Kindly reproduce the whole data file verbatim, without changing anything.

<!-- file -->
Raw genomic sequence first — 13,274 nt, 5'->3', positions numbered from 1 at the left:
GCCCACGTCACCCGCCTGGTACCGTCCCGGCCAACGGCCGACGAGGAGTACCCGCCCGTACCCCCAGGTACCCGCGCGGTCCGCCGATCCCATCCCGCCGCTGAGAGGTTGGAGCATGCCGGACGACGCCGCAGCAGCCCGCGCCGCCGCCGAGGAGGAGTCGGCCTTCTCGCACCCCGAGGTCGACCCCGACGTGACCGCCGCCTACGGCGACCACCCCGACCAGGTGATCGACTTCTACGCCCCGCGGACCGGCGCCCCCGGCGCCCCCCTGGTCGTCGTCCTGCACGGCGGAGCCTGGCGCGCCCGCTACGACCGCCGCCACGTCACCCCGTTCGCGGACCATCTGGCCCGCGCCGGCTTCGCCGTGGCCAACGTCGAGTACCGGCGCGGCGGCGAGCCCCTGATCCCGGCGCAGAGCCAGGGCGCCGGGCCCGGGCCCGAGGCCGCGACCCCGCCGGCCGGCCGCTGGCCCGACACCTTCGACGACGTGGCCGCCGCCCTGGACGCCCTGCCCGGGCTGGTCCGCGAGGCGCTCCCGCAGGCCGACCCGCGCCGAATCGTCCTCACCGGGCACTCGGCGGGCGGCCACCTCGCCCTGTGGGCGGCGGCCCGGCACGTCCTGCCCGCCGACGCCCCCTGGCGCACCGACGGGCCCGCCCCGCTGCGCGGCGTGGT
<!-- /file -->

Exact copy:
Raw genomic sequence first — 13,274 nt, 5'->3', positions numbered from 1 at the left:
GCCCACGTCACCCGCCTGGTACCGTCCCGGCCAACGGCCGACGAGGAGTACCCGCCCGTACCCCCAGGTACCCGCGCGGTCCGCCGATCCCATCCCGCCGCTGAGAGGTTGGAGCATGCCGGACGACGCCGCAGCAGCCCGCGCCGCCGCCGAGGAGGAGTCGGCCTTCTCGCACCCCGAGGTCGACCCCGACGTGACCGCCGCCTACGGCGACCACCCCGACCAGGTGATCGACTTCTACGCCCCGCGGACCGGCGCCCCCGGCGCCCCCCTGGTCGTCGTCCTGCACGGCGGAGCCTGGCGCGCCCGCTACGACCGCCGCCACGTCACCCCGTTCGCGGACCATCTGGCCCGCGCCGGCTTCGCCGTGGCCAACGTCGAGTACCGGCGCGGCGGCGAGCCCCTGATCCCGGCGCAGAGCCAGGGCGCCGGGCCCGGGCCCGAGGCCGCGACCCCGCCGGCCGGCCGCTGGCCCGACACCTTCGACGACGTGGCCGCCGCCCTGGACGCCCTGCCCGGGCTGGTCCGCGAGGCGCTCCCGCAGGCCGACCCGCGCCGAATCGTCCTCACCGGGCACTCGGCGGGCGGCCACCTCGCCCTGTGGGCGGCGGCCCGGCACGTCCTGCCCGCCGACGCCCCCTGGCGCACCGACGGGCCCGCCCCGCTGCGCGGCGTGGT